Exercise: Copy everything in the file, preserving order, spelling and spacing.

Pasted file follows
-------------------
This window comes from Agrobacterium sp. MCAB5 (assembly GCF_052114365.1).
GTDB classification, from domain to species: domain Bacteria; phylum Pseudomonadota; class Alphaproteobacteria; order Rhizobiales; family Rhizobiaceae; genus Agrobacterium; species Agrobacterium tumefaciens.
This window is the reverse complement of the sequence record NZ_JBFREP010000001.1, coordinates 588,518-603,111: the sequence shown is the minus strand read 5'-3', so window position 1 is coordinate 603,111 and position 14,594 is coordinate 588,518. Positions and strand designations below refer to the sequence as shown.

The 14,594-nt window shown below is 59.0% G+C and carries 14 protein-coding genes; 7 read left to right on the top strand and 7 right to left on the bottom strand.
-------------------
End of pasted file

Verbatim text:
This window comes from Agrobacterium sp. MCAB5 (assembly GCF_052114365.1).
GTDB classification, from domain to species: domain Bacteria; phylum Pseudomonadota; class Alphaproteobacteria; order Rhizobiales; family Rhizobiaceae; genus Agrobacterium; species Agrobacterium tumefaciens.
This window is the reverse complement of the sequence record NZ_JBFREP010000001.1, coordinates 588,518-603,111: the sequence shown is the minus strand read 5'-3', so window position 1 is coordinate 603,111 and position 14,594 is coordinate 588,518. Positions and strand designations below refer to the sequence as shown.

The 14,594-nt window shown below is 59.0% G+C and carries 14 protein-coding genes; 7 read left to right on the top strand and 7 right to left on the bottom strand.